Hiking to the top of a Colorado 14er isn't for everyone, but if you're a hiker up for a challenge, one of these hikes is a great place to start.

Colorado's 14ers are ranked by difficulty from 1 to 5,  the most difficult and requiring technical climbing. Most hikers can do Class 1 or Class 2 ascents, but Class 3 and above require a particular level of skill and fitness.

Several of Colorado 14ers are classified as Class 1, meaning they are "easy" hikes that follow a good trail. Don't be fooled by the term "easy". When it comes to hiking a 14er, there's nothing easy about it. Some "easy" hikes are more challenging than others, and just because you have hiked in the Colorado National Monument doesn't mean you are necessarily ready for a 14ers. But, if you have done 3-4 mile hikes, regardless of their difficulty, chances are you could handle a 14er.

Anytime you are climbing, you're going to be using muscles that don't normally get that kind of use, so it's advisable to do some training and preparation before tackling a big hike. The amount of effort required on a particular hike will be determined both my distance and elevation gain.

If you think you are ready to take on a Colorado 14er and mark it off your bucket list, here are 5 hikes you could do this summer. You'll be rewarded with absolutely breath=-taking views from the top as you gaze over the Colorado Rocky Mountains - and a tremendous sense of accomplishment.

  • Getty Images/iStockphoto - Handies Peak


    Handies Peak is located in the San Juans and is a good option for 14er rookies. The roundtrip distance is just under 6 miles, though with an elevation gain of 2500 feet you'll be enjoying a steady uphill climb to the summit at 14,408 feet. Your exposure risk and rockfall potential is very low. You could reasonably expect to easily complete this hike in under 4 hours.

  • iStock/Getty - Gray's Peak


    There are several different routes to the summit of Gray's, but the northern slope route is rated Class 1. This isn't rated as a difficult hike, but it's a long hike with a substantial elevation gain of 3000 feet. Roundtrip distance is going to be 8 miles, and it's going to be a steady uphill climb on a good trail. The hike time for an average hiker will be 4 1/2 to 6 hours.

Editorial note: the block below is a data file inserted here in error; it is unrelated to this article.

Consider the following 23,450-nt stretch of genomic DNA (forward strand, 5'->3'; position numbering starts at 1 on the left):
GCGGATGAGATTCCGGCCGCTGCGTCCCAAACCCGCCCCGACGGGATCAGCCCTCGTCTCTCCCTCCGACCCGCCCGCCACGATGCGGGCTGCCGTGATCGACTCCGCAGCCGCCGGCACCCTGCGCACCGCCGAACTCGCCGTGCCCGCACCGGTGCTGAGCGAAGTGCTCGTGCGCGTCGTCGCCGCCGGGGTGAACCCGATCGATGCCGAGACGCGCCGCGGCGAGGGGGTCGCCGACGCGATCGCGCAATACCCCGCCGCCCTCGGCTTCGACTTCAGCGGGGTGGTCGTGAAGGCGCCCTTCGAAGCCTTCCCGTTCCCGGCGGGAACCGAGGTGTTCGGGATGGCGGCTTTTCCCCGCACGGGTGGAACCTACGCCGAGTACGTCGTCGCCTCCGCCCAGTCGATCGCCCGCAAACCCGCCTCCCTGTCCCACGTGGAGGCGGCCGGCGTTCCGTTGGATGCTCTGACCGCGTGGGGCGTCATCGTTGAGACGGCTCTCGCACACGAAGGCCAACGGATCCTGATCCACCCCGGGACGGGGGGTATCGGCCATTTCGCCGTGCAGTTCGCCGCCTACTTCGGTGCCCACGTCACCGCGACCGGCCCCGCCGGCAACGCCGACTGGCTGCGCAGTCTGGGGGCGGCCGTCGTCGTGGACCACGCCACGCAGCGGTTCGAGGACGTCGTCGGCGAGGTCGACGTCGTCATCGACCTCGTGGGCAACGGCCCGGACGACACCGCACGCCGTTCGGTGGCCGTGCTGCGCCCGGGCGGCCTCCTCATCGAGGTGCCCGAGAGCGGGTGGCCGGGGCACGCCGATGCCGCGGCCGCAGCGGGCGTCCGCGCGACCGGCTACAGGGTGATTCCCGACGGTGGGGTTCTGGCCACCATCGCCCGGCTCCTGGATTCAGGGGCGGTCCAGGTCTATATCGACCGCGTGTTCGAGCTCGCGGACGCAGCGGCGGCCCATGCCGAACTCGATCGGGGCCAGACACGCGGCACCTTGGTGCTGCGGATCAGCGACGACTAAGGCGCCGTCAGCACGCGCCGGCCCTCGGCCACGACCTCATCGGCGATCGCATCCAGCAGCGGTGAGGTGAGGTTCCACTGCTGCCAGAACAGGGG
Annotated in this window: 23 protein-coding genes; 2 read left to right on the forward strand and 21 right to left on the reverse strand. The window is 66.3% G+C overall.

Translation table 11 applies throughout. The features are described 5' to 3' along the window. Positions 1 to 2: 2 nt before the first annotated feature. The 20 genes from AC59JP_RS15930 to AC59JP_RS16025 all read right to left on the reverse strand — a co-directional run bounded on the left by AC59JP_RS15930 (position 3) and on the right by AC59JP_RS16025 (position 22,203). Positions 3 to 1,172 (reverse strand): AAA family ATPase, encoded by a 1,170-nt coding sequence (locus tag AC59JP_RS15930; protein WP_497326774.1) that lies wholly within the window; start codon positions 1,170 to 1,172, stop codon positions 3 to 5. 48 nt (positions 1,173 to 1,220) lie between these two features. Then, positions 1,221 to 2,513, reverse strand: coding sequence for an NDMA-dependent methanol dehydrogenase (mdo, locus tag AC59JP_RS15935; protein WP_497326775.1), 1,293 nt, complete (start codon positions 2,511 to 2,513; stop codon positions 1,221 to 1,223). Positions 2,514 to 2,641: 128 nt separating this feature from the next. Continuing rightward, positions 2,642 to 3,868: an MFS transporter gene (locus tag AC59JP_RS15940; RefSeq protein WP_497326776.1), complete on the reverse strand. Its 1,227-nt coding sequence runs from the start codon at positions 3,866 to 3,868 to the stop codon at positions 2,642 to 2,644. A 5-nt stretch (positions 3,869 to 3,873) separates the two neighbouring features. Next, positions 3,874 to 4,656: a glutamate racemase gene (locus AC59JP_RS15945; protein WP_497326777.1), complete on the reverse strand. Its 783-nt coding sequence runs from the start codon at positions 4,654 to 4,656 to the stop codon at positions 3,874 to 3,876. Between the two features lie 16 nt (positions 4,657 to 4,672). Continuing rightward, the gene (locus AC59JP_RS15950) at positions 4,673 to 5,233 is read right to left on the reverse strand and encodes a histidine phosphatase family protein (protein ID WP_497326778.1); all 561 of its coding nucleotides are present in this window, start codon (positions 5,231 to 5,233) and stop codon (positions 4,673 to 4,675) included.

You'll find Gray's peak by taking the Bakersfield exit off of Interstate 70.

  • Getty Images/iStockphoto - Quandary Peak


    Quandary Peak is one of the most popular hikes in Colorado. It's not an extremely long hike - 6.75 miles - but your elevation gain is 3,450. You'll start out hiking through an area of forest area before the trail rises above timberline. There's always potential to see some wildlife on this hike, including Colorado mountain goats.

    You'll find the trailhead east of Breckenridge and quite possibly a full parking lot on summer weekends.

  • iStock/Getty - Mt. Elbert


    Yes, you could hike to the top of Colorado's highest mountain. Wouldn't that be a feather in your cap?

    It's rated as a Class 1 hike, and you have a good trail to follow, but this one will be a challenge. The trail on the northeast ridge is 9.5 miles with an elevation gain of 4700 feet to the summit of 14, 433. Based on recorded user hike times,  you could expect do this hike in about 4 hours - maybe 5.

  • Getty Images/iStockphoto


    The 9-mile roundtrip hike to the summit of Mt. Bross will take you to 14,172 feet, with an elevation gain of 2900 feet. Compared to some of the other Class 1 hikes, this seems to be one of the less difficult ones, though it's still going to take you about 4 hours to complete.

    You'll find the trailhead south of Breckenridge and to the south of Quandary Peak.